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Blog: It’s Time to Appreciate the Historic Value of DAZN

When I started this podcast and blog earlier this year I had no intentions of openly shilling for any of the promoters out there. I have no financial ties or special interests to any of them so I figured I’d have no issue keeping neutral like Switzerland and calling it like I see it.

I intend to keep that promise to myself and that’s why I can objectively say to fight fans in the U.S. that it is indeed time for you to subscribe to DAZN.

The wins for fight fans stemming from the shocking Andy Ruiz Jr. TKO victory over Anthony Joshua continue to pile up. The latest victory I’d like to point out is for those of us that subscribe to DAZN.

While Gennady Golovkin easily rolling past Canadian journeyman Steve Rolls this past Saturday night hardly proves much value of a DAZN subscription in and of itself; it set up a huge fight that even the most casual of boxing fans should be interested in—the next installment of the Canelo-GGG trilogy. This fight has been tentatively set to take place on DAZN this September.

In the days of HBO pay-per-view a fight like that would easily run you $80, but you can get an entire year’s subscription to the DAZN for $100. Of course we all know how easily those subscription prices can be hiked up (think Netflix and Amazon Prime). Surely DAZN will be increasing that subscription price soon, but even a 20% or so annual price hike would still be worth it.

You want to talk value? How about the depth of these undercards? I happened to be one of the lucky fans who snapped up a ticket to the Joshua-Ruiz Jr. showdown without any clue who would be featured on the undercard.

(In fact when I bought the ticket I was set to see “Big Baby” Jarrell Miller face Joshua, and my ticket stub to this day still says Miller.)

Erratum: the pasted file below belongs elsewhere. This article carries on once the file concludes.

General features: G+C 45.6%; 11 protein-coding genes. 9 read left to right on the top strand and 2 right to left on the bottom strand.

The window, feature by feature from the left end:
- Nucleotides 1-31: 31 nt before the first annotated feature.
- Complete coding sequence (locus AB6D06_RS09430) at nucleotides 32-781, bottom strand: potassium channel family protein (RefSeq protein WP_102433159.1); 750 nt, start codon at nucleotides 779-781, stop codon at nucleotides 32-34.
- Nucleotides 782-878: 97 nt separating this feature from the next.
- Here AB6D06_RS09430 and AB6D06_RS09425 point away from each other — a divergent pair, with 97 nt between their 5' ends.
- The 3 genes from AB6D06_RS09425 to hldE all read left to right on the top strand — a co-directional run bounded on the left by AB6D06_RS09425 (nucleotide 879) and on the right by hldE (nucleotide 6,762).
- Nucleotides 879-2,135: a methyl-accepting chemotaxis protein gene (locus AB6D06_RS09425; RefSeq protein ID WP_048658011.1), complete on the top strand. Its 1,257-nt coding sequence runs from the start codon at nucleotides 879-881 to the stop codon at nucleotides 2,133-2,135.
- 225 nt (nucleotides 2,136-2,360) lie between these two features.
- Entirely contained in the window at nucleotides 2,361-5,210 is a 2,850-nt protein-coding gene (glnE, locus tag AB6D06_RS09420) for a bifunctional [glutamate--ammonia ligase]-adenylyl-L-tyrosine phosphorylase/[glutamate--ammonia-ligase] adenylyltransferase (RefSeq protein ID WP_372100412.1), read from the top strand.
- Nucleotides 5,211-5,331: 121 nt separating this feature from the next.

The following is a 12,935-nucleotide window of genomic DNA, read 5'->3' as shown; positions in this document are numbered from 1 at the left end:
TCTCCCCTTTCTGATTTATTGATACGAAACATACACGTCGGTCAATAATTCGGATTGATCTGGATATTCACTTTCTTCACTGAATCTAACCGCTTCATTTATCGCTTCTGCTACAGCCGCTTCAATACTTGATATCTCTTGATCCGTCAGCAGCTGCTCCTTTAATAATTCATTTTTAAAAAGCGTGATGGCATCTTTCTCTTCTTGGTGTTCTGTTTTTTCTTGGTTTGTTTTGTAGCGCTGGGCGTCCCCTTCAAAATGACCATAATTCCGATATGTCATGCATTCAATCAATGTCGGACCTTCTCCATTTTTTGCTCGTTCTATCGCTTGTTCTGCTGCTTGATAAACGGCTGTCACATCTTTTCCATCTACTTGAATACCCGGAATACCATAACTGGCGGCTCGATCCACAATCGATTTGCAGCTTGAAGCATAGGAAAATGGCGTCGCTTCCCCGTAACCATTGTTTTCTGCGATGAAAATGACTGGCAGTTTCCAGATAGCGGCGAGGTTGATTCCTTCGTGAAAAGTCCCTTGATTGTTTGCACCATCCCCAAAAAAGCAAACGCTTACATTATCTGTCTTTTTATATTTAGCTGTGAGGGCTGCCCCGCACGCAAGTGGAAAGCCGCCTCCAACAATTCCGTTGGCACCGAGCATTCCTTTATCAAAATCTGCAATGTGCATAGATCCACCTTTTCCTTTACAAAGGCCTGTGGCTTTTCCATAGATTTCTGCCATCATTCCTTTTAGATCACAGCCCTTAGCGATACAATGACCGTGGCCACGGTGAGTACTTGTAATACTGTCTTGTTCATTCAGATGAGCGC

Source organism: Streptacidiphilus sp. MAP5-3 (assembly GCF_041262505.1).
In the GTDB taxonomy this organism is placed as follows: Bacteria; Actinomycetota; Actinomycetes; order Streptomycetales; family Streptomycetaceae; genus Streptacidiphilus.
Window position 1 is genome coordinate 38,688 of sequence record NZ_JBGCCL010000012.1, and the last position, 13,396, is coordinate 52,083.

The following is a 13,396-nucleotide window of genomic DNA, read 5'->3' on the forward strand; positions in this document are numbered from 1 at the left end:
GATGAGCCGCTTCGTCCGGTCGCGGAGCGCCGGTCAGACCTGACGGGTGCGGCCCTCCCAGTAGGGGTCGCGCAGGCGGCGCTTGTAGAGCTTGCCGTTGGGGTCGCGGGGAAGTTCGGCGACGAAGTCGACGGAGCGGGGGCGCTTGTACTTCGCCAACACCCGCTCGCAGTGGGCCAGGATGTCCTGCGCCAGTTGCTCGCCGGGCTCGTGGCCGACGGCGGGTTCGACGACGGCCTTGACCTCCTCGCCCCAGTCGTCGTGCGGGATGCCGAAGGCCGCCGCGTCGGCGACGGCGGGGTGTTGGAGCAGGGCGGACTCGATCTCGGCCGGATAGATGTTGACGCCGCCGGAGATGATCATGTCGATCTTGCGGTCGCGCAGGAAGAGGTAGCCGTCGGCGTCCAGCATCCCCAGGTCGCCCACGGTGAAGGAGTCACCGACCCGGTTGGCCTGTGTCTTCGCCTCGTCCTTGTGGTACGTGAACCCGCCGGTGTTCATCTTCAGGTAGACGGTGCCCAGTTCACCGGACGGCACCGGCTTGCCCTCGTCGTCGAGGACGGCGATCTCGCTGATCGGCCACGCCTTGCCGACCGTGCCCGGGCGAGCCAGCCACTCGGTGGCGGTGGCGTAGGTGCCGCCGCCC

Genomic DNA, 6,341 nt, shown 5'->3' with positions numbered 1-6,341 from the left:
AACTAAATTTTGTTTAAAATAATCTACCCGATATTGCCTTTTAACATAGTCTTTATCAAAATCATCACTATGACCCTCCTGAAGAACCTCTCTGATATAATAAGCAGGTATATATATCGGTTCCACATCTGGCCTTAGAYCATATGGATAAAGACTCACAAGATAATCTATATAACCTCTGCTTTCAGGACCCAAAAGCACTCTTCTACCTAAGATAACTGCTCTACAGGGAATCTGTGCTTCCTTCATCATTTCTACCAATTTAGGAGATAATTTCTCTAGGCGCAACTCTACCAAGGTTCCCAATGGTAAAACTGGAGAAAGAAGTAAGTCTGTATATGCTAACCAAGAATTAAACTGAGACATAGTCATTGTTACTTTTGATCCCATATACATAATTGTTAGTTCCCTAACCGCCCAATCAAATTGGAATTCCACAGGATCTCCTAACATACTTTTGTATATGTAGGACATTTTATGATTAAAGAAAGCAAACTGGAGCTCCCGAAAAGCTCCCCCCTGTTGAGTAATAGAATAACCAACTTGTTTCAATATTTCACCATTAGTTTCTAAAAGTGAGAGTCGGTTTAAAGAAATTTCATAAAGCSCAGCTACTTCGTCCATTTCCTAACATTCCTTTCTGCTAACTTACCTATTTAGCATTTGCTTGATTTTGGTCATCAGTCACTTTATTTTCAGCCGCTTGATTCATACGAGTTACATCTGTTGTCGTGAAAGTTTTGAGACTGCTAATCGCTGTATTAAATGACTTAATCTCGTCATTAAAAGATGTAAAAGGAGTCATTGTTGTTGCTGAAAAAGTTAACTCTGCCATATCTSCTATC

To his credit—the boys at Matchroom Boxing (parent company of DAZN) could have easily cancelled the Joshua fight altogether after Miller failed his drug tests. Instead of cancelling the evening and regrouping, Matchroom and Eddie Hearn (Matchroom’s omnipresent leader) proceeded to put on one of the greatest boxing undercards of all time.

Superstar Katie Taylor fought Belgium’s Delfine Persoon in what many fans have called the greatest women’s fight ever. The card also featured “Long Island Rocky” Chris Algieri stopping Tommy Coyle in the 8th round when Coyle’s corner (in my opinion) heroically stopped it.

Let’s also remember rising superstar Callum Smith appeared on the card (although his lopsided victory over Hassan N'Dam left some questions about the matchmaking in that one). DAZN subscribers got all that value PLUS they’ll get to see the epic Joshua-Ruiz Jr. grudge match. This will be the biggest heavyweight championship fight since 2002 when Mike Tyson locked horns with Lennox Lewis.

DAZN’s production value is pretty much pay-per-view quality. While he’s far from perfect calling blow-by-blow (then again who is perfect at that?) Brian Kenny does a stellar job behind the main DAZN microphone. Top analyst Sergio Mora has found his rhythm as evident by his superb (and now famous) commentary in the midst of the historic Round 3 of Joshua-Ruiz I.

Round 3 may go down as the best round in the history of heavyweight championship boxing and Mora in particular left us with some gems (i.e., calling that Joshua had suffered the worst of it right after both men had been knocked down once.)

While it’s a no-brainer to make the comparison now, he also may have started the “Mexican Rocky” nickname. Right after Ruiz’s win he was the first one on air to make the comparison. As an analyst he was in the right place at the right time but he delivered.

I never intended to start this podcast or blog and openly shill for a promotion, but Matchroom Boxing has forced me to pen this blog in their favor. While it wasn’t in DAZN’s intentions to have Andy Ruiz Jr. become the next heavyweight superstar and subsequently star in two of their Fight Nights, it is reality.

I call it like I see it and I tip my cap to Hearn. He has brought boxing fans (intentionally or not) unprecedented entertainment value.

This blog has been written by boxing fan and author Casey Callanan who attended Joshua-Ruiz I; you can follow him on Twitter @CaseyTalksLife.

Callum Smith retreats to his neutral corner after a KO victory on June 1.
Callum Smith retreats to his neutral corner after a KO victory on June 1. (Photo credit: Casey Callanan)

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